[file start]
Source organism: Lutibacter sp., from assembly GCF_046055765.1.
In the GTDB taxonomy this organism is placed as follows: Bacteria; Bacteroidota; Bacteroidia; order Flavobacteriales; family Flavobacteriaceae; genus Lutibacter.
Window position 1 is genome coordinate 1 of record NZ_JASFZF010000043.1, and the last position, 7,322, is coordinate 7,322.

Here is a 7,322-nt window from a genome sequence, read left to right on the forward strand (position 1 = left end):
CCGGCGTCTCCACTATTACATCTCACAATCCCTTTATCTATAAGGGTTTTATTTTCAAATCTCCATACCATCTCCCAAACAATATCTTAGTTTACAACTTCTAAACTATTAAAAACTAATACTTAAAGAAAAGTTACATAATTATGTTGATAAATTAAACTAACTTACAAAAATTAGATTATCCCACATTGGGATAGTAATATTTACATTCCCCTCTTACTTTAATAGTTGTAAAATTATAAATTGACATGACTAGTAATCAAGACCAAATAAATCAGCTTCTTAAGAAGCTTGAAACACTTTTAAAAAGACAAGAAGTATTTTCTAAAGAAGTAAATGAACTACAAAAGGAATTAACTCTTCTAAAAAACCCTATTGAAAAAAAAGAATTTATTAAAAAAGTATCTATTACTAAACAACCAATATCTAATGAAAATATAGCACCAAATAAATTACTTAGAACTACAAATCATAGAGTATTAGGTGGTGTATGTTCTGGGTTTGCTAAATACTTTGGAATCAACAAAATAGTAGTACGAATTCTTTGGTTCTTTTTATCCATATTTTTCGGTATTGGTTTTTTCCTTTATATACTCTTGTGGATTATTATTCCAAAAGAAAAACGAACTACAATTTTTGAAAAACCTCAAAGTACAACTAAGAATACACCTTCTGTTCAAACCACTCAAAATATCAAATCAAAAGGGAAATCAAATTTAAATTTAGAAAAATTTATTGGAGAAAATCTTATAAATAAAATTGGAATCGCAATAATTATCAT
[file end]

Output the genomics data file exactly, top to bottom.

Source organism: Lutibacter sp., from assembly GCF_046055765.1.
In the GTDB taxonomy this organism is placed as follows: Bacteria; Bacteroidota; Bacteroidia; order Flavobacteriales; family Flavobacteriaceae; genus Lutibacter.
Window position 1 is genome coordinate 1 of record NZ_JASFZF010000043.1, and the last position, 7,322, is coordinate 7,322.

Here is a 7,322-nt window from a genome sequence, read left to right on the forward strand (position 1 = left end):
CCGGCGTCTCCACTATTACATCTCACAATCCCTTTATCTATAAGGGTTTTATTTTCAAATCTCCATACCATCTCCCAAACAATATCTTAGTTTACAACTTCTAAACTATTAAAAACTAATACTTAAAGAAAAGTTACATAATTATGTTGATAAATTAAACTAACTTACAAAAATTAGATTATCCCACATTGGGATAGTAATATTTACATTCCCCTCTTACTTTAATAGTTGTAAAATTATAAATTGACATGACTAGTAATCAAGACCAAATAAATCAGCTTCTTAAGAAGCTTGAAACACTTTTAAAAAGACAAGAAGTATTTTCTAAAGAAGTAAATGAACTACAAAAGGAATTAACTCTTCTAAAAAACCCTATTGAAAAAAAAGAATTTATTAAAAAAGTATCTATTACTAAACAACCAATATCTAATGAAAATATAGCACCAAATAAATTACTTAGAACTACAAATCATAGAGTATTAGGTGGTGTATGTTCTGGGTTTGCTAAATACTTTGGAATCAACAAAATAGTAGTACGAATTCTTTGGTTCTTTTTATCCATATTTTTCGGTATTGGTTTTTTCCTTTATATACTCTTGTGGATTATTATTCCAAAAGAAAAACGAACTACAATTTTTGAAAAACCTCAAAGTACAACTAAGAATACACCTTCTGTTCAAACCACTCAAAATATCAAATCAAAAGGGAAATCAAATTTAAATTTAGAAAAATTTATTGGAGAAAATCTTATAAATAAAATTGGAATCGCAATAATTATCAT